Reading our leading women

awwbadge_2013Are you up for a reading challenge this year? I’ve already started mine, with a Miles Franklin-related project called Reading Stella, which you can learn about on a new dedicated blog, but it ties in with the broader national Australian Women Writers Challenge (see previous post), and I’ll be broadening my reading list accordingly.

With My Brilliant Career out of the way already this month, I have several days free to read non-Miles Franklin works before moving onto My Career Goes Bung in February.

I’ll be starting with The Secret River, because the Neil Armfield directed Andrew Bovell theatre adaptation is coming to Canberra next month. It’s top of a long list of must-reads by Australian women (many of which have coincidentally been shortlisted for the Miles Franklin Literary Award, or are contenders for the inaugural Stella Prize, also named for Franklin):

  • The Secret River by Kate Grenville
  • The Harp in the South by Ruth Park (for its ranking in the First Tuesday Book Club top 10 Aussie books to read before you die list)
  • Two Steps Forward by Irma Gold (because it was a finalist in the Small Press Network’s most underrated book award last year, and Irma is a fellow Canberran)
  • The Point by Marion Halligan (a novel set in Canberra by another local author to mark the Centenary of my home city)
  • Am I Black Enough For You by Anita Heiss (because Anita is one of my favourite writers and Andrew Bolt one of my least)
  • Love and Hunger by Charlotte Wood (because it has received such rave reviews and is about her passion for food, which we love to cook, eat and share)
  • Us and Them by Anna Krien (because animal welfare matters to me as a committed vegetarian)
  • All That I Am by Anna Funder (the Miles Franklin Literary Award winner in 2013)
  • Miss Peabody’s Inheritance by Elizabeth Jolley (I found it on GoodReads while reading up on Jolley and liked the sound of it!)
  • Madeleine by Helen Trinca (a biography to be published by Text in March, and a must because aside from Helen Garner, Madeleine St John is perhaps my favourite Australian woman author)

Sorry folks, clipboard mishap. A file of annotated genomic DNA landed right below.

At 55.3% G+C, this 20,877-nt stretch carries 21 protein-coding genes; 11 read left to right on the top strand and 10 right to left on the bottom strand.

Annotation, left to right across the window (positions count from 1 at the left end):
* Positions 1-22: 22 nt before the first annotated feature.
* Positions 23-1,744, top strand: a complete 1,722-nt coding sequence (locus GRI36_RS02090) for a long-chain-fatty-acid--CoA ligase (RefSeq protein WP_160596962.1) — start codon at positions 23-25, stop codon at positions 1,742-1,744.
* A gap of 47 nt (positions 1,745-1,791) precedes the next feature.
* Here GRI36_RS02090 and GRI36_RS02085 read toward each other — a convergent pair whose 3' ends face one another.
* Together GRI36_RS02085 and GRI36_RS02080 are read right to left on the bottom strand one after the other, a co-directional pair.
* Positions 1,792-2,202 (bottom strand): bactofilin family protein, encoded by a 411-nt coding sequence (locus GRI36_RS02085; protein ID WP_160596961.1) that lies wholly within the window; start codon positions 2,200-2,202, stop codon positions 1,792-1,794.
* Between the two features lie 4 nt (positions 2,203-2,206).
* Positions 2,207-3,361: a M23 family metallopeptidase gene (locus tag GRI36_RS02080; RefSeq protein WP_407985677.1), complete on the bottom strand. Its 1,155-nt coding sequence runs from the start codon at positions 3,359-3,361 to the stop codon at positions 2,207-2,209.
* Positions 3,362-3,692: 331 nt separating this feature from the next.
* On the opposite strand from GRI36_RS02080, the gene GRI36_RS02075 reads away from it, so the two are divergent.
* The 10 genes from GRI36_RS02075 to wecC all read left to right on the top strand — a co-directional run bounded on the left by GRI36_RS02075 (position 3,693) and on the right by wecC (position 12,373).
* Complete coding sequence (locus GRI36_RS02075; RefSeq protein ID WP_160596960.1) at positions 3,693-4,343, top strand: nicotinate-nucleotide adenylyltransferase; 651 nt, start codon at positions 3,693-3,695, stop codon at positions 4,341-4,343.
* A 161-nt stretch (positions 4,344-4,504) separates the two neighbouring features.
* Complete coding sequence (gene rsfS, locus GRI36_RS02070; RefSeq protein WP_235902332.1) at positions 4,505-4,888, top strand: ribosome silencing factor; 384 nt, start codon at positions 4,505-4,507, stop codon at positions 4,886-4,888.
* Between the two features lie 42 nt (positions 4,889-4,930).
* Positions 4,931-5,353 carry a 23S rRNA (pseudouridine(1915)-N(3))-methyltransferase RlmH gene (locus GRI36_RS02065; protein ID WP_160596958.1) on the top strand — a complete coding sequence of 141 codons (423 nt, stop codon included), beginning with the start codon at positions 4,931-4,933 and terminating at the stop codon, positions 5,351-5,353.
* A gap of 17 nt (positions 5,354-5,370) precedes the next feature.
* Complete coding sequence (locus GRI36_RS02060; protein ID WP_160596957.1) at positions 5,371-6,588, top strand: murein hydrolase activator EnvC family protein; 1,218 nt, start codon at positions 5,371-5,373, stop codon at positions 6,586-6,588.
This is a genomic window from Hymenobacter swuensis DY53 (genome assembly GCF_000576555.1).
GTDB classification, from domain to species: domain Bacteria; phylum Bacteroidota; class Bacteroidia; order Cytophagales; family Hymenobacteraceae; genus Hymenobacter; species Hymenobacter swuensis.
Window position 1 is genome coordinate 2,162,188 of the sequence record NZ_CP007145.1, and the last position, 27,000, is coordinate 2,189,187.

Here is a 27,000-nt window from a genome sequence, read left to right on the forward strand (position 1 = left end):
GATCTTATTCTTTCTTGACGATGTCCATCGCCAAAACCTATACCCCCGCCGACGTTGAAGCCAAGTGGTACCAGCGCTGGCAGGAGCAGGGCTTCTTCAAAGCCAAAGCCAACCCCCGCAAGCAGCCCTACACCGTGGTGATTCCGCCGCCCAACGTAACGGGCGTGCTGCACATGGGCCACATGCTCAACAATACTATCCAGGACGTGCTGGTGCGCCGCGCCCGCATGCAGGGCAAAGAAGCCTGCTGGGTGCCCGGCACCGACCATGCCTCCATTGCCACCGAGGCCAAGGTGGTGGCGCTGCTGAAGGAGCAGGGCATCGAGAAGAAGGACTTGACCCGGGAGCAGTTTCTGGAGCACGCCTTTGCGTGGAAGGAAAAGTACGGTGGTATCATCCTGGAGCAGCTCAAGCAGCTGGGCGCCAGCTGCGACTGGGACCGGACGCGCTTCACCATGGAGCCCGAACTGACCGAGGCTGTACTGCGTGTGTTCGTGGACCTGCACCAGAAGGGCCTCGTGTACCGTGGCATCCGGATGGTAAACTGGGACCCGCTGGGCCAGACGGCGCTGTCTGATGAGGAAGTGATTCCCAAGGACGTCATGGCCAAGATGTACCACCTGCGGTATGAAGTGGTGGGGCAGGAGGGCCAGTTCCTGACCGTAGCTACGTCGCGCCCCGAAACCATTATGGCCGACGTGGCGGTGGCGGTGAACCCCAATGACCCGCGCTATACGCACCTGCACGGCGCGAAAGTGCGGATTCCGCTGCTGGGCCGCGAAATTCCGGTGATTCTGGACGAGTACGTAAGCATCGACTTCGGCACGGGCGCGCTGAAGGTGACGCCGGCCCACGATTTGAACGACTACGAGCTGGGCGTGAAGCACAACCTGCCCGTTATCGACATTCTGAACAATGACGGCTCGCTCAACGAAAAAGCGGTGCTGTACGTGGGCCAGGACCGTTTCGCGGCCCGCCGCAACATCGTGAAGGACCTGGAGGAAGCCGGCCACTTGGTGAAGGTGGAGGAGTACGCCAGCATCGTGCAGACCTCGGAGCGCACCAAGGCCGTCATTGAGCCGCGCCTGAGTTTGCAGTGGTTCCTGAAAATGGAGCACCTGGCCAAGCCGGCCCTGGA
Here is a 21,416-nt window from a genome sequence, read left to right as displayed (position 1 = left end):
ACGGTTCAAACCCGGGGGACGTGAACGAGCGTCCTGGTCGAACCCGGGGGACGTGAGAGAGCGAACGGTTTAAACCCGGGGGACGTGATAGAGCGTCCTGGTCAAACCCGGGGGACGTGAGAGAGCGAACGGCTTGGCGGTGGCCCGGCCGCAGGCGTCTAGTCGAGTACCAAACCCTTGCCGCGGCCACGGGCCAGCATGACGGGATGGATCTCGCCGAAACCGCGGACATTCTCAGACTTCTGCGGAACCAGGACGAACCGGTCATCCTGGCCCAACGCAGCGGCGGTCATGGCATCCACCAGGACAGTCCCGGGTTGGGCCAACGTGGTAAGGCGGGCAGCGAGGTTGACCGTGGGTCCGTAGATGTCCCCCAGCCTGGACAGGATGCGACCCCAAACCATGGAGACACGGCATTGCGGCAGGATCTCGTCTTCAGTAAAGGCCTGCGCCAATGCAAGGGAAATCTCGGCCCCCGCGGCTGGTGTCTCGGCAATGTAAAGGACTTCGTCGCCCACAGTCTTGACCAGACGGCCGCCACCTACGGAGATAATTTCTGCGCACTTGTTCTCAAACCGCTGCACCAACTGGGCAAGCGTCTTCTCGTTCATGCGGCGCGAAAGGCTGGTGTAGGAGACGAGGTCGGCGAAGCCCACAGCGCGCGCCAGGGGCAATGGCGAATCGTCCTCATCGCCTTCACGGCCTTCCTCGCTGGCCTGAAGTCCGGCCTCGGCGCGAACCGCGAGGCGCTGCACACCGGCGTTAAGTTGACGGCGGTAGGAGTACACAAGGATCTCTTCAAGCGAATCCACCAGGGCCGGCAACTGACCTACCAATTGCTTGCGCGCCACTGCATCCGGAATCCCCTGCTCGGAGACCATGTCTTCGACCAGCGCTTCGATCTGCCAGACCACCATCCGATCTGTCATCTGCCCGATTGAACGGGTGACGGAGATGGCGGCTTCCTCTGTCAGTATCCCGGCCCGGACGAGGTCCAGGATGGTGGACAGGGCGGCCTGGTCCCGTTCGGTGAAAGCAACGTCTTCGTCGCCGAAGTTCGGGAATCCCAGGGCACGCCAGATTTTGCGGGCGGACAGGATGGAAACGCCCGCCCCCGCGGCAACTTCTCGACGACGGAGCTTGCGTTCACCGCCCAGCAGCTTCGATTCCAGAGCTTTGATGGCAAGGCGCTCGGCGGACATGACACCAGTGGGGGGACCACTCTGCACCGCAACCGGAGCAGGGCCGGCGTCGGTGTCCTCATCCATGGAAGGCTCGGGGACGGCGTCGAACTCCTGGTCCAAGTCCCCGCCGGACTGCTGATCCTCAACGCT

• Destroying the Joint edited by Jane Caro (due out through UQP in May, on a topic close to my heart and compiled by a favourite commentator)
  • People of the Book by Geraldine Brooks (a multiple award winner which only pips her earlier bestseller, Year of Wonders, due to its subject matter, an illuminated manuscript)
  • Past the Shallows by Favel Parrett (another multiple award winner last year)
  • Foal’s Bread by Gillian Mears (and yet another a multiple award winner last year)
  • Nine Days by Toni Jordan (I attended Toni’s writing course at the Sydney Writers Festival last year and loved it. Also this has received glowing reviews)
  • The Tall Man by Chloe Hooper (because it is such an acclaimed work of narrative non-fiction)
  • Of a Boy by Sonya Hartnett (because it’s been on my shelf for years waiting to be read)
  • Drylands by Thea Astley (it’s been sitting on my bookselves for years too)
  • Picnic at Hanging Rock by Joan Lindsay (for its ranking in the First Tuesday Book Club list)

It’s highly likely that many of these books will lead me to others by the same author – for starters, Grenville’s book is the first in a trilogy, and is complemented by a non-fiction work about the experience of writing it. It was extremely difficult to choose only one each of the works of Charlotte Wood, Toni Jordan and Geraldine Brooks too.

What a series of treats these reads will be! I hope you’ll join me in taking up the challenge.

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Charlotte Harper

Charlotte Harper is a Canberra journalist, blogger, editor and publisher who has worked in newspapers, magazines, books and online. She runs digital-first non-fiction publisher Editia and covered book industry developments at ebookish.com.au before joining Booku.com. A former literary editor of The South China Morning Post, Charlotte has also written about books and technology for The Sydney Morning Herald and The Canberra Times. She once edited a mobile phone and gadget magazine, and is a published author, of a book about digital publishing – Weird Wild Web (Penguin Australia 1999).